API SN Heads for Vote (Again)


In response to fierce disapproval from the auto industry, the American Petroleum Institute has sharpened its pencil and redrawn the definitions for its proposed API SN and SN Resource Conserving passenger car engine oil categories. The toughened standard now must be balloted by the entire API Lubricants Committee, with no firm guarantee it will succeed.

The Lubricants Committee had been striving for a first-licensing date of Oct. 1, but until the ballot passes that also remains in doubt. API SN is intended to be an upgrade of the current API SM category, and licensed products meeting the spec will be able to display the API Donut trademark on their labels. The SN Resource Conserving category has additional requirements covering fuel economy improvement and vehicle emissions system protection.

As originally balloted, SN and SN Resource Conserving drew heavy fire from U.S. automakers, some of whom threatened to withdraw all support for API S-category oils if they were issued as written. Although automakers have no vote on API’s S categories, they commented that SN’s laxness on phosphorus content, turbocharger deposits and elastomer compatibility were areas of strong concern.

The revised ballot appears to address each of these issues in some way, although not across the board for all viscosity grades.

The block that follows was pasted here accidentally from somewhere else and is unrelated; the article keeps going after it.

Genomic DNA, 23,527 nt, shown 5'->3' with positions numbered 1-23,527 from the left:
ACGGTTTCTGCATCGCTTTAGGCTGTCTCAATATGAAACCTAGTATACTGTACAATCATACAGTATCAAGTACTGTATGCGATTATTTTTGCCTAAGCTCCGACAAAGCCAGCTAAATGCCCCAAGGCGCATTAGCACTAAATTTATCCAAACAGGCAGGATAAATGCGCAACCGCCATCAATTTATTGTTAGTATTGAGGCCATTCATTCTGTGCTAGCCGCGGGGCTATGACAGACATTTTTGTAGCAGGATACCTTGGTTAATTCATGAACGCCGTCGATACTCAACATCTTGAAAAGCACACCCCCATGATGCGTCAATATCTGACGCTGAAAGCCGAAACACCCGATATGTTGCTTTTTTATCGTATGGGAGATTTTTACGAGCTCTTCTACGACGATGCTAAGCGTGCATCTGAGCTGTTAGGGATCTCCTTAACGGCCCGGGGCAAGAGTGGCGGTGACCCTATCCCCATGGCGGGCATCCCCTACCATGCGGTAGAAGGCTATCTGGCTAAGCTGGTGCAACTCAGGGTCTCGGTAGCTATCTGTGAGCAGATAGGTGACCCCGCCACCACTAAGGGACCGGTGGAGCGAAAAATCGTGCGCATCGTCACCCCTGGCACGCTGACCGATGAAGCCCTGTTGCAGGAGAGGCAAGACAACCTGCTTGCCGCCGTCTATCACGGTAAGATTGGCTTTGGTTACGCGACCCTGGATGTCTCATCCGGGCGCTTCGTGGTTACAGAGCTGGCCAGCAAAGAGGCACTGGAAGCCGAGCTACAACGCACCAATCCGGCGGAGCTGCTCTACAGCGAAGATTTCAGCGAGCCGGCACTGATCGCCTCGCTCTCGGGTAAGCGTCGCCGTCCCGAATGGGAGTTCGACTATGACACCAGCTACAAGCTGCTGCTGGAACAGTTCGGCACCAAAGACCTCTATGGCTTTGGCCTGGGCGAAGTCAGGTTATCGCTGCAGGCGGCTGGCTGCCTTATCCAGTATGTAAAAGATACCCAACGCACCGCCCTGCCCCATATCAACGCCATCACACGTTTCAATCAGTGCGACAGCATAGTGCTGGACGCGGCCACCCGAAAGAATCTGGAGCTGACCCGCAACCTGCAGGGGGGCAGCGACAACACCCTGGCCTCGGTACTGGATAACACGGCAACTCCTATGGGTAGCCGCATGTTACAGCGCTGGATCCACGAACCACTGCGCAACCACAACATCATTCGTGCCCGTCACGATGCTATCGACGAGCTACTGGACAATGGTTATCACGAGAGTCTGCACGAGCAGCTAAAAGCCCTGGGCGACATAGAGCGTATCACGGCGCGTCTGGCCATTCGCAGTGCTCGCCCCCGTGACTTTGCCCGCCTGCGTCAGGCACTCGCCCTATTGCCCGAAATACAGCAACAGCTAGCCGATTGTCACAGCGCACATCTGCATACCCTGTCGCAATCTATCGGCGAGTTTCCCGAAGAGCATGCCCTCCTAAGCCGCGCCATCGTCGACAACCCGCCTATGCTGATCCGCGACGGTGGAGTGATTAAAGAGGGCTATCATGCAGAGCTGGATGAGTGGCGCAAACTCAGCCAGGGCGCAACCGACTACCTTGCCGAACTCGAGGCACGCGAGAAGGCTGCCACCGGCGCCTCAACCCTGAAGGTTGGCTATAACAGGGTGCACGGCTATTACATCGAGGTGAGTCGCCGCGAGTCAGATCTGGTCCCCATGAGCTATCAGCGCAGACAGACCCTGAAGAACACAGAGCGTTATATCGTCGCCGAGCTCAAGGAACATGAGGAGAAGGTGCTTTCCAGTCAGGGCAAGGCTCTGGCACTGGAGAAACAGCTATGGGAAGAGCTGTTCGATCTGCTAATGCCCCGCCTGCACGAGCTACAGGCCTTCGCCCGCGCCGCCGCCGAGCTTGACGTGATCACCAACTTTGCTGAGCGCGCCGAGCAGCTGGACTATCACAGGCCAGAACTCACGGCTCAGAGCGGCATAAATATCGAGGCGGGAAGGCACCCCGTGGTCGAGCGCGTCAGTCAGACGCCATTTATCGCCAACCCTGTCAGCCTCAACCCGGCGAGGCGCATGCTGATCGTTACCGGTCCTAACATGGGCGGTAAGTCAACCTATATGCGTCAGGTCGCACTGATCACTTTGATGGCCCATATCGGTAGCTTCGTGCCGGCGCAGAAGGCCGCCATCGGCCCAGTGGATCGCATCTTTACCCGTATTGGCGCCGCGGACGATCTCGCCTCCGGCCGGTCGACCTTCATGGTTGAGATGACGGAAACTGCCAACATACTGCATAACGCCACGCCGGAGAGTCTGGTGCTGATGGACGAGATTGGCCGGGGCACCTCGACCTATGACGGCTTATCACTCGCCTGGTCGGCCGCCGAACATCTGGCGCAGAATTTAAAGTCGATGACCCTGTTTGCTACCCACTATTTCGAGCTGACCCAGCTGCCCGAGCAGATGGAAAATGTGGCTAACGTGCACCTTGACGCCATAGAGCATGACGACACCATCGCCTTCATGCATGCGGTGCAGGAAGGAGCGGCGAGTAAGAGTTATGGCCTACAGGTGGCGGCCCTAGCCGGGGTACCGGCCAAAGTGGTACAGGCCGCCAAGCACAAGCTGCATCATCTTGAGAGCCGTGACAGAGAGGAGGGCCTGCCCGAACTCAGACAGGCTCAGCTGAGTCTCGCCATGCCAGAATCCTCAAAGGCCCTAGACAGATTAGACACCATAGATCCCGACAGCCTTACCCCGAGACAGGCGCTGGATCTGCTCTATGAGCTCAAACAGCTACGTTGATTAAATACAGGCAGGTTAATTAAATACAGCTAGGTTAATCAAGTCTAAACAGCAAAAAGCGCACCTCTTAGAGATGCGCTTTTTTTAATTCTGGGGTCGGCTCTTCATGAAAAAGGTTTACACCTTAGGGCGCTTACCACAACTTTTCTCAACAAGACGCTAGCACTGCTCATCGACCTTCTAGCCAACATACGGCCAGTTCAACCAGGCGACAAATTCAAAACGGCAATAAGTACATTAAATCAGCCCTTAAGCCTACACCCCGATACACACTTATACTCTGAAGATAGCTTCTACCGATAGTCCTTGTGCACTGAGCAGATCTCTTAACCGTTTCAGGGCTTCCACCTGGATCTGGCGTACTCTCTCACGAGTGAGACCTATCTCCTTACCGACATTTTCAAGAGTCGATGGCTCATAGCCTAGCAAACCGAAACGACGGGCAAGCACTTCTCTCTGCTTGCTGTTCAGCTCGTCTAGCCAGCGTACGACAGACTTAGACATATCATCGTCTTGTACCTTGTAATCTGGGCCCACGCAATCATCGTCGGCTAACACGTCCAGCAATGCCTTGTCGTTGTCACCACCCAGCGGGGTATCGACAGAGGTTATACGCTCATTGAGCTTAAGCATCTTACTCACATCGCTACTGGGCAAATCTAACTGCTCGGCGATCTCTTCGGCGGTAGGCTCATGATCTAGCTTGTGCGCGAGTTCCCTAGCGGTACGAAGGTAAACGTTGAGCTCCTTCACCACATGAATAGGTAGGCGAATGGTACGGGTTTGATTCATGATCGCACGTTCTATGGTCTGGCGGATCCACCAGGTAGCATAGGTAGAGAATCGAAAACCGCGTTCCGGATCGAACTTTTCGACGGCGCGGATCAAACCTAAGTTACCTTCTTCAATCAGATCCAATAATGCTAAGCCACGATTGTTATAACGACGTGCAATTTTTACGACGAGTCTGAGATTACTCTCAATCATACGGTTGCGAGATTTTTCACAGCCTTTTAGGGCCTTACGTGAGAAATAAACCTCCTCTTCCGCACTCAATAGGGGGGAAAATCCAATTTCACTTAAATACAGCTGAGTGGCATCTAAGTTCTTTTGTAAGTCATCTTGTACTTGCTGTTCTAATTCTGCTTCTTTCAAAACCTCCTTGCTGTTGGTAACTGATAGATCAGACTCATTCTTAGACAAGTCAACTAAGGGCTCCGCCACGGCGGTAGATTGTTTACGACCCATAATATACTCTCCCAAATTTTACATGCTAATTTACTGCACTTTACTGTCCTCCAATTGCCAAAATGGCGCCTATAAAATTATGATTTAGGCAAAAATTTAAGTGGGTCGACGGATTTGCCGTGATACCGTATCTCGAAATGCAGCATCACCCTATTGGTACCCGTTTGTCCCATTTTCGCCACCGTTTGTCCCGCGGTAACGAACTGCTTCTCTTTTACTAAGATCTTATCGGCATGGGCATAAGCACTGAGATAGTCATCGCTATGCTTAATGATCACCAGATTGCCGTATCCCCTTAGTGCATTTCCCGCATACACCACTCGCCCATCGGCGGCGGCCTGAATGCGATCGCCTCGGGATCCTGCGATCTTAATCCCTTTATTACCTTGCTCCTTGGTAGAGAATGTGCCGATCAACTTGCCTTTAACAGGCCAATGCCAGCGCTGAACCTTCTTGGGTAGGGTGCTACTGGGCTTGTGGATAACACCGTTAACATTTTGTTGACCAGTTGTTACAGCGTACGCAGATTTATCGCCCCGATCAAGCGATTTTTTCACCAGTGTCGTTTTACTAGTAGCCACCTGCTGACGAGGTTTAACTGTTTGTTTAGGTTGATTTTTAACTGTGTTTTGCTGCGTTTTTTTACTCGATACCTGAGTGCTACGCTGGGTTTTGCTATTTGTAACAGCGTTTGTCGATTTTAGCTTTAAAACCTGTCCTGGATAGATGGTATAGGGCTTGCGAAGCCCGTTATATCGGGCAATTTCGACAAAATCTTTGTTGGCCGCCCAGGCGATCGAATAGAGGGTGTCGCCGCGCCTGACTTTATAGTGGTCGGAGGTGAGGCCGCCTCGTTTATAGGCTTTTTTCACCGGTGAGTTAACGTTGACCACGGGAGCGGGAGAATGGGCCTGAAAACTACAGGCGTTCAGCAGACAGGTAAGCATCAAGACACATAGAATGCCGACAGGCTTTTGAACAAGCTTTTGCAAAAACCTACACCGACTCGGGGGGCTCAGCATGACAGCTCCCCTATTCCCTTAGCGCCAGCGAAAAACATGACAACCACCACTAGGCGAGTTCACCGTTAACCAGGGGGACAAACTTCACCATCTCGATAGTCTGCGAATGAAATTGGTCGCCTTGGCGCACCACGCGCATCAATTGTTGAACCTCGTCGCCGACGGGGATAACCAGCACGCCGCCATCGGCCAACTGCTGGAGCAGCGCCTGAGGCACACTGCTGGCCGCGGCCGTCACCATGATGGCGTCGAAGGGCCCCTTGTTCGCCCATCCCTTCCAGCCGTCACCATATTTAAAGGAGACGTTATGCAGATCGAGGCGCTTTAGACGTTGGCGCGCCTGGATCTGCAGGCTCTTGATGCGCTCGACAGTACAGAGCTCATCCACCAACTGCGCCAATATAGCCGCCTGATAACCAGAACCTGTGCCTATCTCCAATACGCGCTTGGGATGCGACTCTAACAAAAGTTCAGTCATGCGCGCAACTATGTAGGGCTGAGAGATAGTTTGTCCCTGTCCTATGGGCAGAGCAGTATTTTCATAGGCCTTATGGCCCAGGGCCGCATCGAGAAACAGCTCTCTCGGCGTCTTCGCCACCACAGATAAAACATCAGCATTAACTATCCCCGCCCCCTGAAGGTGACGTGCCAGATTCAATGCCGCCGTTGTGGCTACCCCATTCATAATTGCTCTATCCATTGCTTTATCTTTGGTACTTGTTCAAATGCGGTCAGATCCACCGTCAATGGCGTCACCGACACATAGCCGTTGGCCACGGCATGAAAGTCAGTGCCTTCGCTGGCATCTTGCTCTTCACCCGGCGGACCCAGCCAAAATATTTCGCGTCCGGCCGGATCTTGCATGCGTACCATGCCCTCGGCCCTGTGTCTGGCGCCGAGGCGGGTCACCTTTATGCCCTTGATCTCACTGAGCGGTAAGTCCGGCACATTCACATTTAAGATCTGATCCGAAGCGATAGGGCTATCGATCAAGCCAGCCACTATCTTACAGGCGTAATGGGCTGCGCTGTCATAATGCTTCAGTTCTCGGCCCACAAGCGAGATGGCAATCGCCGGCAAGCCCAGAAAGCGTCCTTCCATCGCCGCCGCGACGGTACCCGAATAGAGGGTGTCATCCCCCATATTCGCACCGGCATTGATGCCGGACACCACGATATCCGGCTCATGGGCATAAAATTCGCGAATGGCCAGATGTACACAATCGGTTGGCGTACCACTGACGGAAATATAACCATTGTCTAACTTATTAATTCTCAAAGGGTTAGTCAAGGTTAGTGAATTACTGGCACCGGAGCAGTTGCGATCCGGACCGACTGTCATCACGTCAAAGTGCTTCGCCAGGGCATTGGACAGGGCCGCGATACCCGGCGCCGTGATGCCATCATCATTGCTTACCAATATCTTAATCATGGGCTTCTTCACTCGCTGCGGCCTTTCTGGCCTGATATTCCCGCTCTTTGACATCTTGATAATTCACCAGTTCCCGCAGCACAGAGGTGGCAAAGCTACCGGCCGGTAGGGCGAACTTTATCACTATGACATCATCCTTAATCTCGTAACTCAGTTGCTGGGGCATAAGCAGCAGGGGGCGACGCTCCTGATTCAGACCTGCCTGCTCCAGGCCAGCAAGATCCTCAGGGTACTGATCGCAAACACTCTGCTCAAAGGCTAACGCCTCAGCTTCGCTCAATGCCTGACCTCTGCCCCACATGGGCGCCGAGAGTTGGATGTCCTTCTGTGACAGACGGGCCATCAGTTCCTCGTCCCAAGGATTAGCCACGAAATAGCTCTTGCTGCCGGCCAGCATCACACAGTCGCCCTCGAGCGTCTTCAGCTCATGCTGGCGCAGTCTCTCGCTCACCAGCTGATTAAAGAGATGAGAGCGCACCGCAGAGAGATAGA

According to Kevin Ferrick, who manages the engine oil program at API in Washington, D.C., the initial Jan. 8 ballot on SN and SN Resource Conserving has been withdrawn. He expects a new ballot will be sent to Lubricants Committee members this week, after a final review.

Ferrick told Lube Report that he hopes the new ballot will be able to close in two weeks, rather than the traditional 30-day period for such ballots. The ballot will also propose that first licensing of the categories begin on Oct. 1, but there could still be objections to that, he stressed. Members will need time to look over the revisions and then decide how to vote.

There are compelling reasons why an Oct. 1 first-licensing date is advantageous for API SN. Products meeting the new ILSAC GF-5 category also will launch on that date, and the cost of converting product labels, sales material, specification sheets and websites to reflect the change will cost lubricant marketers millions of dollars. No company relishes the idea of repeating all that effort a few weeks or months later, just to reflect an SN upgrade alone.

First, however, the category must get over the hurdle of this new ballot. Just because they’ve agreed to send the ballot out, you can’t assume that the full committee will approve it, Ferrick cautioned. There could be objections from some voting members, which we’d have to resolve.

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